New Zealand must-do: Tongariro Alpine Crossing
January 1, 1970
by Edgaras Katinas
So, I have just come back from one of the biggest adventures in my life – a two-week backpacking around New Zealand. This blog post will talk about one of the must-dos while visiting North Island of New Zealand – Tongariro Alpine Crossing.
What is Tongariro?
Tongariro is a national park just south of Taupo Lake and is a place of one of the best one-day hikes in the world. The whole hike takes around 20 km and you will have a chance to get up to 2 km height. Even though some parts of it are very challenging, due to steep surfaces, rocky ground and heights, the walk gives you stunning views and picturesque landscapes. If you have time and are fit enough, you can even hike up to a volcano.
Plan your hike
The hike takes between eight and nine hours, surely it can be longer or shorter, depending on your pace and physical preparations. I went there physically unprepared, meaning that my last gym visit had been months before. You do not need to be a fitness guru to hike up, however, some physical preparation will really benefit. Those who mostly work sedentary work and who exercise very seldom might have some difficulty. However, take your time, stop whenever and wherever you want and enjoy the hike – it is indeed the most important!
On top of this physical preparation, you should do some research regarding the weather conditions for your hike day (you can access the official weather forecast here), also buy some food and water, maybe even a bottle of celebratory sider or beer to celebrate a little on the peak (this is what we did with a friend of mine). Bear in mind that you will be hiking up the mountain and that the climate is very quickly to change. One minute the sun is shinning and you want to take your sweater off, the next one strong and cold wind blows and you zip your jacket up. Some people even take gloves, however, I think this is totally unnecessary, if you hike during the summer or early autumn. Make sure that you were very comfortable shoes!
How does it work?
I would distinguish three options for the hike. Surely, based on different experiences they may differ and are not the only options to consider.
Option A: You start at Mangatepopo village. There is a car park, where you can leave your car and start a hike. The first part of it, up to Soda Springs, is relatively easy and does not require much of physical preparation. This section of the track is fairly flat, well formed and board walked in damp areas to provide stability under foot. Marker poles line the track. It takes around 1,5 hours and following the path you will reach a mountain spring. I am a person who loves water, thus this spring brought lots of excitement to me. Even though the water is unbelievably cold, it is very refreshing to wash your face or even step in and cool down your feed after a long walk. Personally for me, a great place to have a short picnic before the real hike up the hill starts. After Soda Springs, you may continue and hike up the hill or turn back and head to the car park. The first option of continuing is more recommended.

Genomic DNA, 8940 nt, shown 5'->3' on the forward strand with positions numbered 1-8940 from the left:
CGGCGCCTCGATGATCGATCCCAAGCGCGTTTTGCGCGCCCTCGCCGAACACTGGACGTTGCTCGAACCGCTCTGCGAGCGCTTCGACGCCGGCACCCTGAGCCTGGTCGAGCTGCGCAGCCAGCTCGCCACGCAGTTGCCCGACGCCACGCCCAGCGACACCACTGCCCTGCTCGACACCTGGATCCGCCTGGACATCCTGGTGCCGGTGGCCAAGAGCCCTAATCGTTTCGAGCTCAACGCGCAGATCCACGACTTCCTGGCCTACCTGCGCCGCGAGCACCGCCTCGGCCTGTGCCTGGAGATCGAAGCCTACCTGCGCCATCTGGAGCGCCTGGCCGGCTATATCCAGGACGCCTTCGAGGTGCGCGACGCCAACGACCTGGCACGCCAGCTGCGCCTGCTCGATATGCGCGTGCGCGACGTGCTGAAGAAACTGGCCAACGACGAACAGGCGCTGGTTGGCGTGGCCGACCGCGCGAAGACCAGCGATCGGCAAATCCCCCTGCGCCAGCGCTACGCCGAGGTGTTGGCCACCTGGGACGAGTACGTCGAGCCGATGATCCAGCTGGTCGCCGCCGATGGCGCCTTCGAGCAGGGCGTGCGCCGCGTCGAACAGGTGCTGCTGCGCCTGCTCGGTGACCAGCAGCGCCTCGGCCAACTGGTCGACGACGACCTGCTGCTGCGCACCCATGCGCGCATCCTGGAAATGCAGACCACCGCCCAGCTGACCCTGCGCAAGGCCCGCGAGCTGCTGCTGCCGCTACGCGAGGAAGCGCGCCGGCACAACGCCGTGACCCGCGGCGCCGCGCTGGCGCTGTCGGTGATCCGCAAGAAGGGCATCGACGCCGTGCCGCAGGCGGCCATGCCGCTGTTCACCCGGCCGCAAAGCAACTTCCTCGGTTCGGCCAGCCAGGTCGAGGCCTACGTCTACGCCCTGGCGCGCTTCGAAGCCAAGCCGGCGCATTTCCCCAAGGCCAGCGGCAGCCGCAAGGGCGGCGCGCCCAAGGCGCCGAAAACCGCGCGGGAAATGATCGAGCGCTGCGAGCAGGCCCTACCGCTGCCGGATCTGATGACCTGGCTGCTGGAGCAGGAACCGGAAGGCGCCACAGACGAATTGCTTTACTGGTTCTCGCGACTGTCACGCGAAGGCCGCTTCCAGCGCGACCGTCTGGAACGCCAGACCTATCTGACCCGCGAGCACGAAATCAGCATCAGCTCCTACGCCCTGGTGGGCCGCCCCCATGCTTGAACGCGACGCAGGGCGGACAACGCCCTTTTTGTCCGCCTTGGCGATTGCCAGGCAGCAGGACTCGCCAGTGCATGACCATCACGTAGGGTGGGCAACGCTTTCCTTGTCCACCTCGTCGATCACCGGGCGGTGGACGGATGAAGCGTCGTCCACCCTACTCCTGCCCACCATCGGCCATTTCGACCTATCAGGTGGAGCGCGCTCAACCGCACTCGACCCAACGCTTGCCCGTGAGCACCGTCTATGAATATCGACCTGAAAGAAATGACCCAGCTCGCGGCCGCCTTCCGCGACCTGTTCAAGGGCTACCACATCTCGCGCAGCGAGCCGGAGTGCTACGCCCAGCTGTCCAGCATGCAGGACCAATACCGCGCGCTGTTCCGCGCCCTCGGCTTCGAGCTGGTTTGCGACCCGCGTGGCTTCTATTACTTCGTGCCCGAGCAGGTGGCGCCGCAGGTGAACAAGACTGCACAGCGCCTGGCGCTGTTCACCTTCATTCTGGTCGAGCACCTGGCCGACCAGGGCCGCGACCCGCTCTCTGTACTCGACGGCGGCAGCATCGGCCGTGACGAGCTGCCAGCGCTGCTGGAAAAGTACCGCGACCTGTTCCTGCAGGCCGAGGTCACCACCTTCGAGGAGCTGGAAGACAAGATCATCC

You should spend around four to five hours to reach the Peak of Tongariro Mountain. The section between Soda Springs and South Crater is called “Devil’s staircase” and is indeed relatively challenging: it is a steep climb from 1400 to 1600 metres above the sea level. On a clear day, you will have spectacular views opening up, thus you will actually stop unintentionally to take pictures and simply enjoy the views. This section requires particular attention while hiking, because the surfaces are not stable, since underfoot you will be trekking over layers of ancient and modern lava flows and other volcanic deposits.
If you have more time, and good stamina, you may choose to climb the summit of Mount Ngauruhoe. Head for the old lava flow as this is the easiest route up the peak. Unfortunately, I had no time, thus needed to skip this peak. It looks very challenging, however, I am sure that the views are spectacular. You should be able to look down the crater as well.